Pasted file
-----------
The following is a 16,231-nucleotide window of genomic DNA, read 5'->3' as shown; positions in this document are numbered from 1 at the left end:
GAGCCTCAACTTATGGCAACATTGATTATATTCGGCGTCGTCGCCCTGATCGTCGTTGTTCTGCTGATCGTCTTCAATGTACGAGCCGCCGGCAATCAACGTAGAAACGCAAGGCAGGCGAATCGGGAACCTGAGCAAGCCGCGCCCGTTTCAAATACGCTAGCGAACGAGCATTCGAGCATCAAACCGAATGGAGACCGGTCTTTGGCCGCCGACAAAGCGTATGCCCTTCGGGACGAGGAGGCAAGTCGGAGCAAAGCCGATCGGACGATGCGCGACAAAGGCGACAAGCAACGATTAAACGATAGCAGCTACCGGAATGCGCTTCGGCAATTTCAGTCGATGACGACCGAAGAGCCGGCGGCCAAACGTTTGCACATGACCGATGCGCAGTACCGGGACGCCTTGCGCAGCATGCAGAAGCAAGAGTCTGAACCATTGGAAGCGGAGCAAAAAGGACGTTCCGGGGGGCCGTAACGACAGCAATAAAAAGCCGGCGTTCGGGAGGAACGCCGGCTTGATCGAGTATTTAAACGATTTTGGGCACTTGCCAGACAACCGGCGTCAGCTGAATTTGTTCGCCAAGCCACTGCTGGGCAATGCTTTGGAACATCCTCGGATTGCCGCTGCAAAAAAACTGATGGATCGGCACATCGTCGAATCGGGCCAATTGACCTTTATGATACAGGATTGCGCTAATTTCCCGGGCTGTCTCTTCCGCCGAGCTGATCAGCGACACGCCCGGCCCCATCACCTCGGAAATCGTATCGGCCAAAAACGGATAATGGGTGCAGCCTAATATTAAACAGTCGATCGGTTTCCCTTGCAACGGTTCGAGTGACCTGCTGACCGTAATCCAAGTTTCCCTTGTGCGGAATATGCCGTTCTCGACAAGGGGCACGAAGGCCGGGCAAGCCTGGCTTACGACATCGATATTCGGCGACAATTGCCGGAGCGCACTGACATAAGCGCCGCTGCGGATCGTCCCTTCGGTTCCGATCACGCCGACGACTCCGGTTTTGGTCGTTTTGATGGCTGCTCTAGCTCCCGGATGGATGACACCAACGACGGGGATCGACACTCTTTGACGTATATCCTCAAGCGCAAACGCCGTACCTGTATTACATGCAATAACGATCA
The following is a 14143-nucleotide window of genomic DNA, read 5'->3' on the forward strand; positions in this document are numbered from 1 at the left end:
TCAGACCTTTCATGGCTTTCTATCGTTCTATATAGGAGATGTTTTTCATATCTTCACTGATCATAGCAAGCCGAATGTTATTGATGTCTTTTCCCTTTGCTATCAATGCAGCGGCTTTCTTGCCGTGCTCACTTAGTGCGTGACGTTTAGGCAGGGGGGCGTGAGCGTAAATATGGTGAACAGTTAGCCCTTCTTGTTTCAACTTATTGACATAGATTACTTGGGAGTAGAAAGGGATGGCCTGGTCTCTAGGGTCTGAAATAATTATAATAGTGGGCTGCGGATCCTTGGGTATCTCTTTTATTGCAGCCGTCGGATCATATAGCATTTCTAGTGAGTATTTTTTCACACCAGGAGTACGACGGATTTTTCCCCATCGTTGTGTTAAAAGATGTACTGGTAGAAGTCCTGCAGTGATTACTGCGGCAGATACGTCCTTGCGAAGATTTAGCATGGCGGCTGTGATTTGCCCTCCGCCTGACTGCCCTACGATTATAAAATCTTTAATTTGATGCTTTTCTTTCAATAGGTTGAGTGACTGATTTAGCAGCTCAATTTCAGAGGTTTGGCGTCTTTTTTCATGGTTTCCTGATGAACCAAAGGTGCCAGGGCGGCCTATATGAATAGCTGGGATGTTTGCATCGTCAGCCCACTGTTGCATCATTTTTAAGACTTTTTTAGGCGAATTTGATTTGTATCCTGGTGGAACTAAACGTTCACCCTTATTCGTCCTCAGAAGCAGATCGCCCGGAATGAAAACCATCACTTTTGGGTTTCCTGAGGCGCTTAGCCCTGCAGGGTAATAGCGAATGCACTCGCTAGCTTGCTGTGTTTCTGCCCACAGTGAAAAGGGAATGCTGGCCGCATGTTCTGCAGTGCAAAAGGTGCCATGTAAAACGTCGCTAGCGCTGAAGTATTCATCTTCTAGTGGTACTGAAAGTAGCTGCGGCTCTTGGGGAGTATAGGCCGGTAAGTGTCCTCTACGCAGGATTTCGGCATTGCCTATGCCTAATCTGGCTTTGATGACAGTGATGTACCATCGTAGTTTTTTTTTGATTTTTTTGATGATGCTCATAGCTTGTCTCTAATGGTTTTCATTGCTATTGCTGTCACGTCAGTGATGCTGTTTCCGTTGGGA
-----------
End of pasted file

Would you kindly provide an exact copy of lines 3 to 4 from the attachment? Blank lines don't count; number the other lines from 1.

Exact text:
The following is a 14143-nucleotide window of genomic DNA, read 5'->3' on the forward strand; positions in this document are numbered from 1 at the left end:
TCAGACCTTTCATGGCTTTCTATCGTTCTATATAGGAGATGTTTTTCATATCTTCACTGATCATAGCAAGCCGAATGTTATTGATGTCTTTTCCCTTTGCTATCAATGCAGCGGCTTTCTTGCCGTGCTCACTTAGTGCGTGACGTTTAGGCAGGGGGGCGTGAGCGTAAATATGGTGAACAGTTAGCCCTTCTTGTTTCAACTTATTGACATAGATTACTTGGGAGTAGAAAGGGATGGCCTGGTCTCTAGGGTCTGAAATAATTATAATAGTGGGCTGCGGATCCTTGGGTATCTCTTTTATTGCAGCCGTCGGATCATATAGCATTTCTAGTGAGTATTTTTTCACACCAGGAGTACGACGGATTTTTCCCCATCGTTGTGTTAAAAGATGTACTGGTAGAAGTCCTGCAGTGATTACTGCGGCAGATACGTCCTTGCGAAGATTTAGCATGGCGGCTGTGATTTGCCCTCCGCCTGACTGCCCTACGATTATAAAATCTTTAATTTGATGCTTTTCTTTCAATAGGTTGAGTGACTGATTTAGCAGCTCAATTTCAGAGGTTTGGCGTCTTTTTTCATGGTTTCCTGATGAACCAAAGGTGCCAGGGCGGCCTATATGAATAGCTGGGATGTTTGCATCGTCAGCCCACTGTTGCATCATTTTTAAGACTTTTTTAGGCGAATTTGATTTGTATCCTGGTGGAACTAAACGTTCACCCTTATTCGTCCTCAGAAGCAGATCGCCCGGAATGAAAACCATCACTTTTGGGTTTCCTGAGGCGCTTAGCCCTGCAGGGTAATAGCGAATGCACTCGCTAGCTTGCTGTGTTTCTGCCCACAGTGAAAAGGGAATGCTGGCCGCATGTTCTGCAGTGCAAAAGGTGCCATGTAAAACGTCGCTAGCGCTGAAGTATTCATCTTCTAGTGGTACTGAAAGTAGCTGCGGCTCTTGGGGAGTATAGGCCGGTAAGTGTCCTCTACGCAGGATTTCGGCATTGCCTATGCCTAATCTGGCTTTGATGACAGTGATGTACCATCGTAGTTTTTTTTTGATTTTTTTGATGATGCTCATAGCTTGTCTCTAATGGTTTTCATTGCTATTGCTGTCACGTCAGTGATGCTGTTTCCGTTGGGA